California: A State Divided Over the Illegal Alien Flood

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SusanKnowles-com-Murrieta-protesters

It appears that things have finally calmed down a bit in California since the people of Murrieta, who stood in defiance of the federal government, forced buses carrying illegal immigrants to turn around and leave their town. The actions of the Murrieta protesters sent a clear message to President Obama that the crisis was caused by his failure to protect the border and that they were not going to carry the burdens caused by the influx of illegal immigrants.

Pro-amnesty protesters’ personal convictions stood in sharp ontrast, however. Many pro-amnesty protesters criticized the pro-legal immigration protesters as being haters of children while at the same time claiming that the opposing protesters had stolen the land belonging to Native Americans and Mexico.

They further claimed that the pro-legal immigration protesters needed to go back to Europe, even though they were here legally, because of this alleged land grab. Perhaps that is why a couple of pro-amnesty protesters decimated the American flag on July 4 by setting fire to it.

The pro-legal immigration protesters, on the other hand, many of whom have children and grandchildren of their own, showed their support of this country by waving the flag and demanding that Obama adhere to the U.S. Constitution by securing the borders.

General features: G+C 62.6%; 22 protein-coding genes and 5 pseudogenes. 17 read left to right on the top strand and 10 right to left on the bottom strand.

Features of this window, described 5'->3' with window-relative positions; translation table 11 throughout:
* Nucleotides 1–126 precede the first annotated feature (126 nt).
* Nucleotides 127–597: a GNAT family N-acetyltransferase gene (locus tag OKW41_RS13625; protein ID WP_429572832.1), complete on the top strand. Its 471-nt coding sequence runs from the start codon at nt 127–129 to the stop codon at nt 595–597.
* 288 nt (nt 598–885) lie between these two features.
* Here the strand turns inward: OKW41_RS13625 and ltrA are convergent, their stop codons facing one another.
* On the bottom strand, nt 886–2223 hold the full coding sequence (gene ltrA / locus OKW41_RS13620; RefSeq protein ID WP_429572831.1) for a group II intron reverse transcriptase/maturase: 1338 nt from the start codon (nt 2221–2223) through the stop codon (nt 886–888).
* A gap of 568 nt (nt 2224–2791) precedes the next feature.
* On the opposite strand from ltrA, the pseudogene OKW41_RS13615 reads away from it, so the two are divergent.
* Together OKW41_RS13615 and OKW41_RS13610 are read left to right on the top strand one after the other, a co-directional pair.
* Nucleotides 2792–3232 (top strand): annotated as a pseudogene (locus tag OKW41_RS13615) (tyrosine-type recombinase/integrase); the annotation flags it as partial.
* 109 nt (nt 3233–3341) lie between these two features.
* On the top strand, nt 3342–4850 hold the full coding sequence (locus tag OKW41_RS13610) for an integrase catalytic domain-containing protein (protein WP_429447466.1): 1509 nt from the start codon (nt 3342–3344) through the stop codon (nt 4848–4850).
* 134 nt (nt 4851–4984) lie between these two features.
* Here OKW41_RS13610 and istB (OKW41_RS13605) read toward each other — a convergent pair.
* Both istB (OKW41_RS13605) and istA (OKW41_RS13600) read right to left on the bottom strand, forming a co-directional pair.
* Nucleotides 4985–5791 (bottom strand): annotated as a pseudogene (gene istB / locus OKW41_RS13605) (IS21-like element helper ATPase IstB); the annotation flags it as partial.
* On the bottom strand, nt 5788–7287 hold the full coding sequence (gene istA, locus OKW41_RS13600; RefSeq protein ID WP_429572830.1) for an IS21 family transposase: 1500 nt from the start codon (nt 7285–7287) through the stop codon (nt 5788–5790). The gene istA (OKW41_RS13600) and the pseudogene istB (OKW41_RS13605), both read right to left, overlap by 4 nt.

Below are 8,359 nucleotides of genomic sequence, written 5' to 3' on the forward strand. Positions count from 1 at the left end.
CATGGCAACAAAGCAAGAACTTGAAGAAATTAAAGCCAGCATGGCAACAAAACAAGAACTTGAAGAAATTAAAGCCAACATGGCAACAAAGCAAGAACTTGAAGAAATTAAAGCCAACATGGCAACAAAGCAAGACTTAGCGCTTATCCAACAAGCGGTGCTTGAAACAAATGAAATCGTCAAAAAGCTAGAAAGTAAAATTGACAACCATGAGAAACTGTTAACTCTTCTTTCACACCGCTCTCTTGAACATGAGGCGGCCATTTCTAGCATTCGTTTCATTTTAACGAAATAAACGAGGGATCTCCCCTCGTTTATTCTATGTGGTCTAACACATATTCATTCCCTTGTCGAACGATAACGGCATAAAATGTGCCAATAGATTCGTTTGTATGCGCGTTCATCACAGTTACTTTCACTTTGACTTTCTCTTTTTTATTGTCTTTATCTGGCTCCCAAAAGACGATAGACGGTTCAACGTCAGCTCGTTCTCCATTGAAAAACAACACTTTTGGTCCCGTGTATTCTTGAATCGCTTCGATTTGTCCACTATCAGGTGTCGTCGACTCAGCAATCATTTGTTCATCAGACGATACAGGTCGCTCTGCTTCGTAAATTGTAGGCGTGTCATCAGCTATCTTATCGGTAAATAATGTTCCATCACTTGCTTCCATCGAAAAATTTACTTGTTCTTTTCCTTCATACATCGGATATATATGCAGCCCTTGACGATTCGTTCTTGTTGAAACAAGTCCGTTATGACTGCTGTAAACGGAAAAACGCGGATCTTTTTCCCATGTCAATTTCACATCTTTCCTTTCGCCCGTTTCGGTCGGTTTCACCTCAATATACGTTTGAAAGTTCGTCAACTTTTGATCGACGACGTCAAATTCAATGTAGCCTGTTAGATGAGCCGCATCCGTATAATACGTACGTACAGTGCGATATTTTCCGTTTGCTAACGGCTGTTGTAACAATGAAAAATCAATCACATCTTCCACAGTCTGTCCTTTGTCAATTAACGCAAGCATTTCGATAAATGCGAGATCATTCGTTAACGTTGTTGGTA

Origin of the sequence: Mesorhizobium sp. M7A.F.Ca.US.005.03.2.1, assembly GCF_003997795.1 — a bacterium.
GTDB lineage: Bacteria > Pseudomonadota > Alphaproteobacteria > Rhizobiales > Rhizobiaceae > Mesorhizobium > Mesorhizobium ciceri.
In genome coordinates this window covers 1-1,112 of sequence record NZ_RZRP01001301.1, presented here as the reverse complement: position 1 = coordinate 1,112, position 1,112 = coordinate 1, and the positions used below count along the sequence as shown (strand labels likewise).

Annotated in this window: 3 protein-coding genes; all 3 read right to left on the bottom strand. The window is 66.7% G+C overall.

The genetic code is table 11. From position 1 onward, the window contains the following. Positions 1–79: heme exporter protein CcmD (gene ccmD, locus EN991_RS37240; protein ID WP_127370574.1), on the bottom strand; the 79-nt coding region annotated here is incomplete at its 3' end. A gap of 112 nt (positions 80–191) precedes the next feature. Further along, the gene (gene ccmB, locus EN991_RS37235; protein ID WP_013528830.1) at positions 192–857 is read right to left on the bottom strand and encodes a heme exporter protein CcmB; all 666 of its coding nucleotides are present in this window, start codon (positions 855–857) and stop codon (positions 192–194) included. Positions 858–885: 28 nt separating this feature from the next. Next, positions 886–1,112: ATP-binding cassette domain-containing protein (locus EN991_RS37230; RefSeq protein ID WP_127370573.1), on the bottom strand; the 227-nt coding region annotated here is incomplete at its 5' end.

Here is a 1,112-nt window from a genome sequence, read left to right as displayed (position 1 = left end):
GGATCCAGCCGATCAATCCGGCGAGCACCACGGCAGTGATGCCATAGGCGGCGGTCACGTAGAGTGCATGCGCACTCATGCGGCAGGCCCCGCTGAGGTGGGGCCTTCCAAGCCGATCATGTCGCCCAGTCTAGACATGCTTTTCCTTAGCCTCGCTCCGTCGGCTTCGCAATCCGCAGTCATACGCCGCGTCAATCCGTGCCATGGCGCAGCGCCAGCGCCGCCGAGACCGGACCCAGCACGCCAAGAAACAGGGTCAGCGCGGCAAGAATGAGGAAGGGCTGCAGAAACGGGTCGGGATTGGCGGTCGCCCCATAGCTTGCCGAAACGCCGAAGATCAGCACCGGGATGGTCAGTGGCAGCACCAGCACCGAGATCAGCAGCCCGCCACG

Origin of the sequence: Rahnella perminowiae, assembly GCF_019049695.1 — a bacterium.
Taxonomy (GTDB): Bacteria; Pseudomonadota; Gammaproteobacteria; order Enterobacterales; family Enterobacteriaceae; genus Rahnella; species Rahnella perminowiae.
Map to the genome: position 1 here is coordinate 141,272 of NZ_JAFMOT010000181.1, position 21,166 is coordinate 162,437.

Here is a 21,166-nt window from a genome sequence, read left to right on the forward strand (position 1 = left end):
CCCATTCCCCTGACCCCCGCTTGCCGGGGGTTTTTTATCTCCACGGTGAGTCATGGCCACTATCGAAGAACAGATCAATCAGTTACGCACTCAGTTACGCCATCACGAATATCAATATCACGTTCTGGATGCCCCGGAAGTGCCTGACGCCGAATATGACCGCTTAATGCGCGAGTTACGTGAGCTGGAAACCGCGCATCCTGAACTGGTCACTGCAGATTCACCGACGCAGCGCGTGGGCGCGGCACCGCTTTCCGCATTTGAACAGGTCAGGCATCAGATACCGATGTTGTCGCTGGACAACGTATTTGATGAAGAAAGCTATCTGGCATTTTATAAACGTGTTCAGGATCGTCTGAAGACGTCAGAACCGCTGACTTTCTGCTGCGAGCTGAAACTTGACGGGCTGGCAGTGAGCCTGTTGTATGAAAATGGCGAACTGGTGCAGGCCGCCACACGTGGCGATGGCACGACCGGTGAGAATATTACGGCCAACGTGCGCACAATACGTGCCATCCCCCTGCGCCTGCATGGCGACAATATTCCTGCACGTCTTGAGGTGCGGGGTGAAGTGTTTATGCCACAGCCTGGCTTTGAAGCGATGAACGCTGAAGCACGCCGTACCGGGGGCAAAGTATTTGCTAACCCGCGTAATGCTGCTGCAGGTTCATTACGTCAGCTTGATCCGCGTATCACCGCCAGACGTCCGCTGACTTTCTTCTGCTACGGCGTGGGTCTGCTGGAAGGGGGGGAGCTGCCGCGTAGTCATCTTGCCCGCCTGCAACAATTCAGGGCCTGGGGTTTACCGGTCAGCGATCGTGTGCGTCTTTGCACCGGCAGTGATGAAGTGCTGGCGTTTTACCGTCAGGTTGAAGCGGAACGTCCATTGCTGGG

Each side in the debate continues to have its own perception of what’s right and wrong. Neither side has wavered. It was an ugly situation about to get uglier. That’s when the administration reversed its earlier decision to send the illegal immigrants to California and instead, kept them in Texas.

The illegal immigration issue showcased the continuing debate between the Blue vs. Red counties in a state where its people are heavily divided. So divided, in fact, that there has been recent talk of splitting the state up into six separate states.

Murietta meeting, photo: Susan Knowles

Murietta meeting, photo: Susan Knowles

Murrieta’s recent stand, however, was a defining moment and a first for California, no matter which side of the debate you may find yourself on. Murrieta, was the first to tell the federal government, “No.”

It was surprising to say the least when a small town in California, of all places, stood up as those who love this country, and declared they were not going to take it anymore. Even Texas would have to admit that they never thought they would see that in California, especially not before Texas took a stand.

In a state, with a history of liberalism, you would expect a California city to be the first to ban fracking, as Beverly Hills recently did. You might also expect to find out that an elementary school in Calabasas, Calif., near Los Angeles, is the first school in the nation, to have an all vegan school lunch program. What better state would fit the stereotypical mold of these liberal agendas than California?